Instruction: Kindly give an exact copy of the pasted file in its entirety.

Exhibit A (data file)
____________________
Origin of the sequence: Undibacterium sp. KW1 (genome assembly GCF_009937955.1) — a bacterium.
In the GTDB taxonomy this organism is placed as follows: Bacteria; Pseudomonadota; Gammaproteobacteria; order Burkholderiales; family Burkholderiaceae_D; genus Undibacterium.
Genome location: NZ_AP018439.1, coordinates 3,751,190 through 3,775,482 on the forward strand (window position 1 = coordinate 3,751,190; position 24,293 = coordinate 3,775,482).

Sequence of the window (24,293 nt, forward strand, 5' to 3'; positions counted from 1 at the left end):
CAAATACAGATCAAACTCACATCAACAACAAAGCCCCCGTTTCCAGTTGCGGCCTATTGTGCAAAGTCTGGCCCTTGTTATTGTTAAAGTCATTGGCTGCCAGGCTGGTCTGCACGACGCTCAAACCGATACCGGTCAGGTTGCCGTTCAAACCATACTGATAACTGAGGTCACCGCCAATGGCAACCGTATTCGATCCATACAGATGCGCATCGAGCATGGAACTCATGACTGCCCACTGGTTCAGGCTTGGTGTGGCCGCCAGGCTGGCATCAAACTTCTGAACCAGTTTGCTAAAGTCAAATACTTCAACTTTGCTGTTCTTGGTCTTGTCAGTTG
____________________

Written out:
Origin of the sequence: Undibacterium sp. KW1 (genome assembly GCF_009937955.1) — a bacterium.
In the GTDB taxonomy this organism is placed as follows: Bacteria; Pseudomonadota; Gammaproteobacteria; order Burkholderiales; family Burkholderiaceae_D; genus Undibacterium.
Genome location: NZ_AP018439.1, coordinates 3,751,190 through 3,775,482 on the forward strand (window position 1 = coordinate 3,751,190; position 24,293 = coordinate 3,775,482).

Sequence of the window (24,293 nt, forward strand, 5' to 3'; positions counted from 1 at the left end):
CAAATACAGATCAAACTCACATCAACAACAAAGCCCCCGTTTCCAGTTGCGGCCTATTGTGCAAAGTCTGGCCCTTGTTATTGTTAAAGTCATTGGCTGCCAGGCTGGTCTGCACGACGCTCAAACCGATACCGGTCAGGTTGCCGTTCAAACCATACTGATAACTGAGGTCACCGCCAATGGCAACCGTATTCGATCCATACAGATGCGCATCGAGCATGGAACTCATGACTGCCCACTGGTTCAGGCTTGGTGTGGCCGCCAGGCTGGCATCAAACTTCTGAACCAGTTTGCTAAAGTCAAATACTTCAACTTTGCTGTTCTTGGTCTTGTCAGTTG